Optimization Of Queries In SQL Server - HEAP TABLES

One of the steps to optimize and efficiently retrieve queries in SQL Server is to define the correct indexes. Indexes provide fast access to the result of a query (SELECT).

Before looking at the values of indexes, it is necessary to understand how the indexes affect the tables and based on which algorithm they create the basis for fast retrieval of information from the database.

If we have not explicitly specified an index creation command on the table, with not used constraints (except not null) and Primary key, then it creates special tables called HEAP tables.

HEAP is a form of table without an index and the arrangement of data in the table in an arbitrary way.

Physically, SQL stores data in pages, not tables. The 8 pages together are called an EXTENT, each being 8 kb in size. Pages in HEAP tables are arranged in an arbitrary order. HEAP tables provide data management in the table through IAM (Index Allocation map).

When a new table is created, a new page is not allocated for it. The fact that SQL is based on set theory is precise because data is placed in pages in an arbitrary order. As we add the first row, 2 pages are created automatically. One stores the data and the other is the system table called IAM (Index Allocation MAP). An IAM is a bitmap file that tells which page belongs to which object.


In addition, HEAP tables contain several additional system tables, one of which is called PFS (Page Free SPACE). PFS tells us what percentage of free space is left on the page.

HEAP tables are mainly suitable for tables with small amounts of data. Finding large data creates many problems because HEAP tables provide data search based on "TABLE SCAN", which causes the entire table to be scanned to find only the information in the table. The interest rate of PFS works as follows:

1) The page is empty

2) Page is 1-50% full

3) The page is between 51-80% full.

4) The page is between 81-95% full

5) The page is between 96-100% full.

You may be thinking, what is the point of knowing these things? Let me explain it in simple language. Imagine you have created a new table and added data to the table. Your data is in rows, which are in pages, and pages are in extents. As a result of entering information on the first page, let's imagine that the page is 53% full. But since PFS sees it as 51-80% rather than 53%, if the next input is more than 20% (if 51-80% is full then PFS takes 80% I and measures that the next input is from 100-80=20%) not big) then a new page is created, and 47% of our first existing page is empty!!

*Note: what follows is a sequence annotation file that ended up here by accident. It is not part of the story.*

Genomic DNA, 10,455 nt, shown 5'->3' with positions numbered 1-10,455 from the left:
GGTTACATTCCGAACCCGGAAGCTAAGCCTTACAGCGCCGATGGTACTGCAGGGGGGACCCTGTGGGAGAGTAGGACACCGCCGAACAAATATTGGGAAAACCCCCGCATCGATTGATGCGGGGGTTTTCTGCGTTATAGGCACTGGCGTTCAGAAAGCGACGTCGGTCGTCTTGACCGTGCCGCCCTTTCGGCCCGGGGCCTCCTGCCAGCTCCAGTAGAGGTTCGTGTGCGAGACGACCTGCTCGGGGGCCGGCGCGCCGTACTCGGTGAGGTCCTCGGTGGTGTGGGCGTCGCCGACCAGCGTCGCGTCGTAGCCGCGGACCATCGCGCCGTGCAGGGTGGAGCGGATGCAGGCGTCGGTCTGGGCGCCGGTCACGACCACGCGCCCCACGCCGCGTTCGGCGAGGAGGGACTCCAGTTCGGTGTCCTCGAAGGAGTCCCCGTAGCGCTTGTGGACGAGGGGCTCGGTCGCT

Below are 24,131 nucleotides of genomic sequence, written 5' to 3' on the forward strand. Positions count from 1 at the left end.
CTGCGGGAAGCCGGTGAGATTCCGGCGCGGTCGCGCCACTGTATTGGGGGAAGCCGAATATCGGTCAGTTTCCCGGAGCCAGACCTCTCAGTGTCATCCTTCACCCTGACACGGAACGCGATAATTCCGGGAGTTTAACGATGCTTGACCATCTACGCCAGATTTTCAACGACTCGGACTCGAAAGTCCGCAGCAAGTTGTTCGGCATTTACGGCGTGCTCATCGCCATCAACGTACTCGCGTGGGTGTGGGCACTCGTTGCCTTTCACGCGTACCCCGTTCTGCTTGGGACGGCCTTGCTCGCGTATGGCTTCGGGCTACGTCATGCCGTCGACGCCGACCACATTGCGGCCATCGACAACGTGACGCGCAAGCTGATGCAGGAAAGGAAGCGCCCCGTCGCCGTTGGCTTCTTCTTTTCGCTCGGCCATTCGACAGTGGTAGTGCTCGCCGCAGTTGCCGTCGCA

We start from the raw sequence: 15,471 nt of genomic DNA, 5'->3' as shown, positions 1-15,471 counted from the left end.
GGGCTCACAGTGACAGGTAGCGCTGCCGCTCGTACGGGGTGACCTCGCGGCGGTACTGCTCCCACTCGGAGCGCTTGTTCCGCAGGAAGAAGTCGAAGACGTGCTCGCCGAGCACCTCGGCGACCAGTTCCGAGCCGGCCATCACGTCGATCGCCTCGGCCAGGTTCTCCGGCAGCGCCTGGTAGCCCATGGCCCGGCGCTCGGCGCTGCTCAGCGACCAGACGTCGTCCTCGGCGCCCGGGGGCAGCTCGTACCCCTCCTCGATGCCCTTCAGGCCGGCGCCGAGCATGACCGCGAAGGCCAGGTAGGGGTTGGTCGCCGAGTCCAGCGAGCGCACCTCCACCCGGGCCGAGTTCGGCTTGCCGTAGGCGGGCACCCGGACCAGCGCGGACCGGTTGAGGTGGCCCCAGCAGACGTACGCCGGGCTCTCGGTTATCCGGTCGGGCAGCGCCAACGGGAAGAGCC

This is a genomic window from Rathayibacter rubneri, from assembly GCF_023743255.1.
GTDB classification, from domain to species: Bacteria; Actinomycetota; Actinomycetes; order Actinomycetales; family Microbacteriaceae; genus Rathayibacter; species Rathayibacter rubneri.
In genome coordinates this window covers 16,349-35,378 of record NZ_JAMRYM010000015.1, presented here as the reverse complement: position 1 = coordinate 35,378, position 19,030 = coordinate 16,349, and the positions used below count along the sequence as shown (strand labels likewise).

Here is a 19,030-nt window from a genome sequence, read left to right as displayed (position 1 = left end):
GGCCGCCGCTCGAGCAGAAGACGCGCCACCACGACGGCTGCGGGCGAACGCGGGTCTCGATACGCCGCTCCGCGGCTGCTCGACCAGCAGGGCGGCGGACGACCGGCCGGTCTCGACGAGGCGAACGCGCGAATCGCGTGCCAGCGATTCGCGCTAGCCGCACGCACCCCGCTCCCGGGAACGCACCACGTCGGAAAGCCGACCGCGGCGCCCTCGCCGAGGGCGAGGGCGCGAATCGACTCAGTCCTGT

The following code example allows us to create a HEAP table, and as a result of the query, we see that the table is indeed organized based on the HEAP algorithm.

USE OptimizeDb

(Id int not null, --without primary key
Name nvarchar(30) not null,
Surname nvarchar(40) not null,
Age tinyint not null,
Email varchar(40) not null)


SELECT OBJECT_NAME(idx.object_id) as 'tableName',
idx.type_desc FROM sys.indexes as idx
WHERE object_id=OBJECT_ID('HEAP.MyHeapTable');

INSERT INTO HEAP.MyHeapTable(Id, Name, Surname,Age,Email)
VALUES(1,'Ichigo','Kurasaki',21,'[email protected]'),
(2,'Soske','Ayzen',37,'[email protected]'),
(3,'Kenpachi','Zaraki',43,'[email protected]');




Our survey provided information based on the "Table Scan" algorithm because it appealed to the Heap TABLE, and the table did not have a specific index. Table Scan reduces speed in search of great data. It should be noted that the creation of indexes does not guarantee that we will reach the data fast. If the SARG (Search Arguments) is not guaranteed correctly, there is not much value in creating indexes.

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